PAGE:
In the face of everything from anecdote posing as evidence to bias peddlers to outright quackery, the best riposte is to champion good science. But how? Dr Jessica Berentson-Shaw offers seven tips on The Spinoff
An excerpt (read in full)
Science and evidence gets a pretty bad rap these days. Some of this bad rap is the science community’s responsibility to fix – we are not always great at communicating effectively with the non-science community. Sometimes, people can doubt our agendas if scientists visibly align themselves to the powerful. If we are gagged in what we can say then again, the public gets nervous when we do speak, wondering if it is the whole truth. These things can make the public a little suspicious and erode trust in what we say.
In an age when we are drowning in information, some people are simply overwhelmed by the deluge, especially when one study seems to contradict the one published last week. For some it seems safer to make their own judgments, to prioritise personal experience, to seek out studies that support how they already understand the world to work, or just to dismiss science as too biased. The net effect is unfortunately the rise and reliance on “bad science” (see also “no science”).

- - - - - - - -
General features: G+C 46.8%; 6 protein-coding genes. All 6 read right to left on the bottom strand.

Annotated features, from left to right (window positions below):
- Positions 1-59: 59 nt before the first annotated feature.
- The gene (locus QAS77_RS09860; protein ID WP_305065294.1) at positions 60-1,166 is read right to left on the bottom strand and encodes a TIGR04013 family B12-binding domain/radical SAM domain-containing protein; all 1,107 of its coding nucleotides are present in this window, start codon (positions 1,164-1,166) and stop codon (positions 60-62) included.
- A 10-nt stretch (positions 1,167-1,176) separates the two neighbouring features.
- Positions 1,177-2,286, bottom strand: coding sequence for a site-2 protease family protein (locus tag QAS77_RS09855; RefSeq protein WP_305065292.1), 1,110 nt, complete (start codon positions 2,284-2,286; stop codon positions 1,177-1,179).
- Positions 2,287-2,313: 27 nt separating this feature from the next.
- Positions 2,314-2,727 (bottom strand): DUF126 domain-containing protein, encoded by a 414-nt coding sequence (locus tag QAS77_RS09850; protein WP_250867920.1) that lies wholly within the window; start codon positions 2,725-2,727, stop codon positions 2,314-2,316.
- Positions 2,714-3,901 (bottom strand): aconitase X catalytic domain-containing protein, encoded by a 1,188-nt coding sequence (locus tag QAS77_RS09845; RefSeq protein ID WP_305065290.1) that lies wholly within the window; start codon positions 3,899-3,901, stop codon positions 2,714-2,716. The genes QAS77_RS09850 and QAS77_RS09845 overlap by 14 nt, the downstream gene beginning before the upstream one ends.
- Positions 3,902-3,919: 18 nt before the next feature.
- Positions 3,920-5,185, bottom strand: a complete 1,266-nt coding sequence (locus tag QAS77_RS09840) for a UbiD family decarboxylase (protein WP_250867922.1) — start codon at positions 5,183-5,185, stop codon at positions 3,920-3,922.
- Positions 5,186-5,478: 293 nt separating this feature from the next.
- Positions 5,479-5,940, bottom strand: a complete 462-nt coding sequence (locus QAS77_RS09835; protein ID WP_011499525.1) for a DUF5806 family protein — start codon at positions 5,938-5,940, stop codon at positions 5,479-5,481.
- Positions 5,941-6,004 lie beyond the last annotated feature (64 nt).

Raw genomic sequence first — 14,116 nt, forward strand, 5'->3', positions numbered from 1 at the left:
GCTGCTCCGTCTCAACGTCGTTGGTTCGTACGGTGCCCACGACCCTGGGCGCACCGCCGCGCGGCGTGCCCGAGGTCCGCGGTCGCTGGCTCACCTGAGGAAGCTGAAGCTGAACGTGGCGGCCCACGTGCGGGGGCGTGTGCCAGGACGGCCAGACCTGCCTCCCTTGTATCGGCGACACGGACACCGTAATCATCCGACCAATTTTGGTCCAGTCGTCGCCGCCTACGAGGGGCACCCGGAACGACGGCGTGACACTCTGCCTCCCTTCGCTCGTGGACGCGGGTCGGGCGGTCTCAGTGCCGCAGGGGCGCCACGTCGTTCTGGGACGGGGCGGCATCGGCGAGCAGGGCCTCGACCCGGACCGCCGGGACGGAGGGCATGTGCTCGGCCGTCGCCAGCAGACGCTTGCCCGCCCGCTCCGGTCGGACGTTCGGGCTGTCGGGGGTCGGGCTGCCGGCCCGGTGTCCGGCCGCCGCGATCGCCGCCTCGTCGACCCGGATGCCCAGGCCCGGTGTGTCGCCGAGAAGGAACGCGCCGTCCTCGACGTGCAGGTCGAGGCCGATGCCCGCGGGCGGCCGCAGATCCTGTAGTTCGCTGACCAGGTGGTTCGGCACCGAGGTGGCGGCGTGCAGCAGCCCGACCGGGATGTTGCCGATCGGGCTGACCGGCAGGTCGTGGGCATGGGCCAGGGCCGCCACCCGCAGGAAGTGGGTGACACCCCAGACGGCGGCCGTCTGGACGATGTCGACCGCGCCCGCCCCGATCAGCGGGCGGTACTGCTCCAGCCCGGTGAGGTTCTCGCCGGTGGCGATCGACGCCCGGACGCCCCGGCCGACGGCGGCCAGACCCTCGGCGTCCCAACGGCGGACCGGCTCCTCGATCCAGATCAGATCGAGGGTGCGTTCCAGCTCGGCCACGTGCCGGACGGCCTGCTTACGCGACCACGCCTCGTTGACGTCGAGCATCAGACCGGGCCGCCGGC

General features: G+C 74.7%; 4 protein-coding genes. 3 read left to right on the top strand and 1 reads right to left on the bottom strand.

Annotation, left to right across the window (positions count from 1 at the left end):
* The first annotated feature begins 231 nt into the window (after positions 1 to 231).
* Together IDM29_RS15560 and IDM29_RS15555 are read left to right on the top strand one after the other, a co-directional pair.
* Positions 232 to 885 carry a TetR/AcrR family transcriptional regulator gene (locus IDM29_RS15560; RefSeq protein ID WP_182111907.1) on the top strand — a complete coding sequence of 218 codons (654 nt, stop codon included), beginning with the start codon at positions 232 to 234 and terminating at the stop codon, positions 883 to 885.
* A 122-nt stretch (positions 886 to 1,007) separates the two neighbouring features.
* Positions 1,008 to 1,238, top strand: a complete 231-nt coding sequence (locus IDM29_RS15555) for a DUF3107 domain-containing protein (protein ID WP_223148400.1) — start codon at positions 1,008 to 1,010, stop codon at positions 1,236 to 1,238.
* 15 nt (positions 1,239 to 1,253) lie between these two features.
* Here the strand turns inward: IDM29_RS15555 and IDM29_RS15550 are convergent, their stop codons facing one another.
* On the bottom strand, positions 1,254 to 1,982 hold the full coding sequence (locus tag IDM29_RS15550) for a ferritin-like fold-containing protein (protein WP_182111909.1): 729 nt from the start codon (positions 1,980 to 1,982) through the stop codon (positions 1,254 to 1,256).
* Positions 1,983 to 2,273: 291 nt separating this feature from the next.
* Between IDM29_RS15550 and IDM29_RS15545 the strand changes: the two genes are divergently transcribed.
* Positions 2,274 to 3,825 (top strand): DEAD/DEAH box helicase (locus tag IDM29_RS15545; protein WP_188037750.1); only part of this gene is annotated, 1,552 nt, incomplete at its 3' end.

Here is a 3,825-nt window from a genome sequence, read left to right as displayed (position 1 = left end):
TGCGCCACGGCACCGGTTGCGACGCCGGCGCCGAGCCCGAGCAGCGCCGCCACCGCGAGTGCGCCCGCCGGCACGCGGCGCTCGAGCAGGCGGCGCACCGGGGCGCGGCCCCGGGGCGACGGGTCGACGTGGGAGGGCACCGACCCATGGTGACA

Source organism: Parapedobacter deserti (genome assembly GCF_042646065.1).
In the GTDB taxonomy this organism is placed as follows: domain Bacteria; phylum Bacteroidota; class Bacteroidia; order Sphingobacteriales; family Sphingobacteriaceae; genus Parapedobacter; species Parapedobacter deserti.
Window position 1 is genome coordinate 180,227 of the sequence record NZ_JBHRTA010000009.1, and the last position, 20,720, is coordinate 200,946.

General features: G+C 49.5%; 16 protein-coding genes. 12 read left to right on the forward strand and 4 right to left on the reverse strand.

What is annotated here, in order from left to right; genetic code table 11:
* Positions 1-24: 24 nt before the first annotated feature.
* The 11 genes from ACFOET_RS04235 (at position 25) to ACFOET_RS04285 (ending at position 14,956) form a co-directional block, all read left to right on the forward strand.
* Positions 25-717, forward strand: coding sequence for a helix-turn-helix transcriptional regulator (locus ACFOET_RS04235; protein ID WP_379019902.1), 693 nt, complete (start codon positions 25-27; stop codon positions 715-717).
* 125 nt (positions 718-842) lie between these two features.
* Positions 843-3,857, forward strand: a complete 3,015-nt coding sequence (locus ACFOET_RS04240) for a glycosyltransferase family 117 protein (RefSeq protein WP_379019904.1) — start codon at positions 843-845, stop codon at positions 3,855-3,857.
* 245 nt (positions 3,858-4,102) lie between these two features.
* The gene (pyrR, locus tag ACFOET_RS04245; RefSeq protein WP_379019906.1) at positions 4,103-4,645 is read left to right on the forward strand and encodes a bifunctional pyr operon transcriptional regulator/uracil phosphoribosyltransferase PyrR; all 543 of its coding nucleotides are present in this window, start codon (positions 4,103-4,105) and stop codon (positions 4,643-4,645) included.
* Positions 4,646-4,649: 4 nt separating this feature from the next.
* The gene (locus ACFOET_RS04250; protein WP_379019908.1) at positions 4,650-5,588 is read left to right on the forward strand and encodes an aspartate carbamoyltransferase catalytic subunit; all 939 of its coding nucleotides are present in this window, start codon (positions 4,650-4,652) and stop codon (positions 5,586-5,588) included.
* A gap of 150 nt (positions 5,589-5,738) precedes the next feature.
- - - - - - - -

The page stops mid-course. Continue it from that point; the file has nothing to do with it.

Good Science, when effectively communicated and shown to be relevant to everyone’s life, is an empowering tool – one that can be used to eliminate inequality, cut through prejudice and bring a much fairer, kinder, progressive and frankly more awesome society out of the shadows.